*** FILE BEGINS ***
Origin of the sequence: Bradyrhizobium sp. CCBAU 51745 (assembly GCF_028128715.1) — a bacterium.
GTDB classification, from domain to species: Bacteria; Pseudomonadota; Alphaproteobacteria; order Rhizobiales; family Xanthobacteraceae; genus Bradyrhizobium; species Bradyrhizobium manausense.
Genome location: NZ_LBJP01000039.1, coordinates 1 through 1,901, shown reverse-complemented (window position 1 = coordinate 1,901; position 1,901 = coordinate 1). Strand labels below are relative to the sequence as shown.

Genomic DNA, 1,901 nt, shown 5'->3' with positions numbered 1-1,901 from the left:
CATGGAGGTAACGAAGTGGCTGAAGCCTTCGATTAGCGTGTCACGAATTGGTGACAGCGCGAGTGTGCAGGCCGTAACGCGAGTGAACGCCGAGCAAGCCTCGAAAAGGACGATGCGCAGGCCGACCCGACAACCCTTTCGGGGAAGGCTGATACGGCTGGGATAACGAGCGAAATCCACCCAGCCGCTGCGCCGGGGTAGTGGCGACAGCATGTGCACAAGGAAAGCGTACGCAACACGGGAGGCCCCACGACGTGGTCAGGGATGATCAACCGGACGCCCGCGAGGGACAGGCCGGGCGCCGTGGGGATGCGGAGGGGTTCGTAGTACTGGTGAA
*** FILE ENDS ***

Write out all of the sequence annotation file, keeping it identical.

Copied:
Origin of the sequence: Bradyrhizobium sp. CCBAU 51745 (assembly GCF_028128715.1) — a bacterium.
GTDB classification, from domain to species: Bacteria; Pseudomonadota; Alphaproteobacteria; order Rhizobiales; family Xanthobacteraceae; genus Bradyrhizobium; species Bradyrhizobium manausense.
Genome location: NZ_LBJP01000039.1, coordinates 1 through 1,901, shown reverse-complemented (window position 1 = coordinate 1,901; position 1,901 = coordinate 1). Strand labels below are relative to the sequence as shown.

Genomic DNA, 1,901 nt, shown 5'->3' with positions numbered 1-1,901 from the left:
CATGGAGGTAACGAAGTGGCTGAAGCCTTCGATTAGCGTGTCACGAATTGGTGACAGCGCGAGTGTGCAGGCCGTAACGCGAGTGAACGCCGAGCAAGCCTCGAAAAGGACGATGCGCAGGCCGACCCGACAACCCTTTCGGGGAAGGCTGATACGGCTGGGATAACGAGCGAAATCCACCCAGCCGCTGCGCCGGGGTAGTGGCGACAGCATGTGCACAAGGAAAGCGTACGCAACACGGGAGGCCCCACGACGTGGTCAGGGATGATCAACCGGACGCCCGCGAGGGACAGGCCGGGCGCCGTGGGGATGCGGAGGGGTTCGTAGTACTGGTGAA